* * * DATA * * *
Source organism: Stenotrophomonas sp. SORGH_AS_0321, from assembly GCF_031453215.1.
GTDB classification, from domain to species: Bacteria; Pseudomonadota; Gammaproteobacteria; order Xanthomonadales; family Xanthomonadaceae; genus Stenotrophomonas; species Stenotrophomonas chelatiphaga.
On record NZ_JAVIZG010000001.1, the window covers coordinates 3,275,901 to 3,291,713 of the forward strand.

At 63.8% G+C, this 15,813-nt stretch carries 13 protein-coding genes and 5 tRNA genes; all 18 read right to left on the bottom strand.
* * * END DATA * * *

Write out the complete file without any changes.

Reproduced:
Source organism: Stenotrophomonas sp. SORGH_AS_0321, from assembly GCF_031453215.1.
GTDB classification, from domain to species: Bacteria; Pseudomonadota; Gammaproteobacteria; order Xanthomonadales; family Xanthomonadaceae; genus Stenotrophomonas; species Stenotrophomonas chelatiphaga.
On record NZ_JAVIZG010000001.1, the window covers coordinates 3,275,901 to 3,291,713 of the forward strand.

At 63.8% G+C, this 15,813-nt stretch carries 13 protein-coding genes and 5 tRNA genes; all 18 read right to left on the bottom strand.